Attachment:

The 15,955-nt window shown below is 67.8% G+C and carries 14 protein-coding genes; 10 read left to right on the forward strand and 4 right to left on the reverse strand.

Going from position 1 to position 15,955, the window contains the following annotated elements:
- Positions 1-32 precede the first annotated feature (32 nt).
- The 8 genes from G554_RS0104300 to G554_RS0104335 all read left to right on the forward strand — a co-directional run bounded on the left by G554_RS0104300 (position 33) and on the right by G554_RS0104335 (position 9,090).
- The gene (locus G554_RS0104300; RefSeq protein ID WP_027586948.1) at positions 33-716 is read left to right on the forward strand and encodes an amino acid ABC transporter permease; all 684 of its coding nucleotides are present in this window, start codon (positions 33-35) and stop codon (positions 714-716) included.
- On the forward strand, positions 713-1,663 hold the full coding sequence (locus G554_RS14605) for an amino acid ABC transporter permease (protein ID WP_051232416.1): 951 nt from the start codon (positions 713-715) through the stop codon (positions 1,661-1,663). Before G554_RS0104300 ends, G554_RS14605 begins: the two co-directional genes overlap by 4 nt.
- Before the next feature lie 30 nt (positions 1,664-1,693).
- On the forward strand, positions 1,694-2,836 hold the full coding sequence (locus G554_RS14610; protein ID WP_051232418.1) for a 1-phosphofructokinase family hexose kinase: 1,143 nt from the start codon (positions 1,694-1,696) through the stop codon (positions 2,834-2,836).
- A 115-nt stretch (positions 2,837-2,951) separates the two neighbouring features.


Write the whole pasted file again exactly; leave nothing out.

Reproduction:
The 15,955-nt window shown below is 67.8% G+C and carries 14 protein-coding genes; 10 read left to right on the forward strand and 4 right to left on the reverse strand.

Going from position 1 to position 15,955, the window contains the following annotated elements:
- Positions 1-32 precede the first annotated feature (32 nt).
- The 8 genes from G554_RS0104300 to G554_RS0104335 all read left to right on the forward strand — a co-directional run bounded on the left by G554_RS0104300 (position 33) and on the right by G554_RS0104335 (position 9,090).
- The gene (locus G554_RS0104300; RefSeq protein ID WP_027586948.1) at positions 33-716 is read left to right on the forward strand and encodes an amino acid ABC transporter permease; all 684 of its coding nucleotides are present in this window, start codon (positions 33-35) and stop codon (positions 714-716) included.
- On the forward strand, positions 713-1,663 hold the full coding sequence (locus G554_RS14605) for an amino acid ABC transporter permease (protein ID WP_051232416.1): 951 nt from the start codon (positions 713-715) through the stop codon (positions 1,661-1,663). Before G554_RS0104300 ends, G554_RS14605 begins: the two co-directional genes overlap by 4 nt.
- Before the next feature lie 30 nt (positions 1,664-1,693).
- On the forward strand, positions 1,694-2,836 hold the full coding sequence (locus G554_RS14610; protein ID WP_051232418.1) for a 1-phosphofructokinase family hexose kinase: 1,143 nt from the start codon (positions 1,694-1,696) through the stop codon (positions 2,834-2,836).
- A 115-nt stretch (positions 2,837-2,951) separates the two neighbouring features.